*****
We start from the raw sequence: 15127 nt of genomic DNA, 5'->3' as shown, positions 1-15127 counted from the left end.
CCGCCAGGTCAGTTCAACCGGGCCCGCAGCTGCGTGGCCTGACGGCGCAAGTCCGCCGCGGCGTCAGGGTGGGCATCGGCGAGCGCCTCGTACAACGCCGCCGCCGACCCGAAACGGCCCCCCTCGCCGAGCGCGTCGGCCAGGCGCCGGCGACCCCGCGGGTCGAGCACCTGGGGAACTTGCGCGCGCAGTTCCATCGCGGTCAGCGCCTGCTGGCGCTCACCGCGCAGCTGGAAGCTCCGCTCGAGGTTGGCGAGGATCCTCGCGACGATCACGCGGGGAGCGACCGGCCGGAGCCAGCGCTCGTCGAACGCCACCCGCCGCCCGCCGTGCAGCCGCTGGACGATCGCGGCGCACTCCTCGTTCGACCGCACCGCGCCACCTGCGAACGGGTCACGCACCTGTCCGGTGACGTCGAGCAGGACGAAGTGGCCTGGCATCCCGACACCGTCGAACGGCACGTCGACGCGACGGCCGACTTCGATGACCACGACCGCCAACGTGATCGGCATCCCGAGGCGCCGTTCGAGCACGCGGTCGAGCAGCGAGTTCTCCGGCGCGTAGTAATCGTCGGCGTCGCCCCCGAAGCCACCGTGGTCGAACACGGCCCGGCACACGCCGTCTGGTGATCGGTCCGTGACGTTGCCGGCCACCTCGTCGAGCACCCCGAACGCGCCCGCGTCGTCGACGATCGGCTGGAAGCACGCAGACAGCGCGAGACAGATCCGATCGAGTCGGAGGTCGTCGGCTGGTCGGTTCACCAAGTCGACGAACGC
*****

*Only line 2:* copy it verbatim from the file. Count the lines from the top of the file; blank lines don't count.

CCGCCAGGTCAGTTCAACCGGGCCCGCAGCTGCGTGGCCTGACGGCGCAAGTCCGCCGCGGCGTCAGGGTGGGCATCGGCGAGCGCCTCGTACAACGCCGCCGCCGACCCGAAACGGCCCCCCTCGCCGAGCGCGTCGGCCAGGCGCCGGCGACCCCGCGGGTCGAGCACCTGGGGAACTTGCGCGCGCAGTTCCATCGCGGTCAGCGCCTGCTGGCGCTCACCGCGCAGCTGGAAGCTCCGCTCGAGGTTGGCGAGGATCCTCGCGACGATCACGCGGGGAGCGACCGGCCGGAGCCAGCGCTCGTCGAACGCCACCCGCCGCCCGCCGTGCAGCCGCTGGACGATCGCGGCGCACTCCTCGTTCGACCGCACCGCGCCACCTGCGAACGGGTCACGCACCTGTCCGGTGACGTCGAGCAGGACGAAGTGGCCTGGCATCCCGACACCGTCGAACGGCACGTCGACGCGACGGCCGACTTCGATGACCACGACCGCCAACGTGATCGGCATCCCGAGGCGCCGTTCGAGCACGCGGTCGAGCAGCGAGTTCTCCGGCGCGTAGTAATCGTCGGCGTCGCCCCCGAAGCCACCGTGGTCGAACACGGCCCGGCACACGCCGTCTGGTGATCGGTCCGTGACGTTGCCGGCCACCTCGTCGAGCACCCCGAACGCGCCCGCGTCGTCGACGATCGGCTGGAAGCACGCAGACAGCGCGAGACAGATCCGATCGAGTCGGAGGTCGTCGGCTGGTCGGTTCACCAAGTCGACGAACGC